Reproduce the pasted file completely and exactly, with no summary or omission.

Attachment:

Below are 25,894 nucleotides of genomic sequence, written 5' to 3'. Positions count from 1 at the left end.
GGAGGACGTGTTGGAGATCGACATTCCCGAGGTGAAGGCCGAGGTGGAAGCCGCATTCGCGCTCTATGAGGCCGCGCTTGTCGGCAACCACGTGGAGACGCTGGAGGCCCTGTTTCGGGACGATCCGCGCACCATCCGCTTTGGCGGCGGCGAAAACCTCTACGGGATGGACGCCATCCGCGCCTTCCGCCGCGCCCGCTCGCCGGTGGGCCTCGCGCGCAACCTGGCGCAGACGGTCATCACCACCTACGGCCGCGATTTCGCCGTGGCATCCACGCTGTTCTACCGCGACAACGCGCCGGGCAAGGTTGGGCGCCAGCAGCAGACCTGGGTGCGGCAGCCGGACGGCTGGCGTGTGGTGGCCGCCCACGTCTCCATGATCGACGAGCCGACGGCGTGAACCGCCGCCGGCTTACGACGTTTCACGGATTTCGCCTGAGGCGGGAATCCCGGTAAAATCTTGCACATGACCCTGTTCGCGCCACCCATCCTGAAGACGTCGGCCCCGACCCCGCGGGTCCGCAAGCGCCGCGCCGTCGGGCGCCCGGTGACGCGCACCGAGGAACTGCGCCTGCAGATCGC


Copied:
Below are 25,894 nucleotides of genomic sequence, written 5' to 3'. Positions count from 1 at the left end.
GGAGGACGTGTTGGAGATCGACATTCCCGAGGTGAAGGCCGAGGTGGAAGCCGCATTCGCGCTCTATGAGGCCGCGCTTGTCGGCAACCACGTGGAGACGCTGGAGGCCCTGTTTCGGGACGATCCGCGCACCATCCGCTTTGGCGGCGGCGAAAACCTCTACGGGATGGACGCCATCCGCGCCTTCCGCCGCGCCCGCTCGCCGGTGGGCCTCGCGCGCAACCTGGCGCAGACGGTCATCACCACCTACGGCCGCGATTTCGCCGTGGCATCCACGCTGTTCTACCGCGACAACGCGCCGGGCAAGGTTGGGCGCCAGCAGCAGACCTGGGTGCGGCAGCCGGACGGCTGGCGTGTGGTGGCCGCCCACGTCTCCATGATCGACGAGCCGACGGCGTGAACCGCCGCCGGCTTACGACGTTTCACGGATTTCGCCTGAGGCGGGAATCCCGGTAAAATCTTGCACATGACCCTGTTCGCGCCACCCATCCTGAAGACGTCGGCCCCGACCCCGCGGGTCCGCAAGCGCCGCGCCGTCGGGCGCCCGGTGACGCGCACCGAGGAACTGCGCCTGCAGATCGC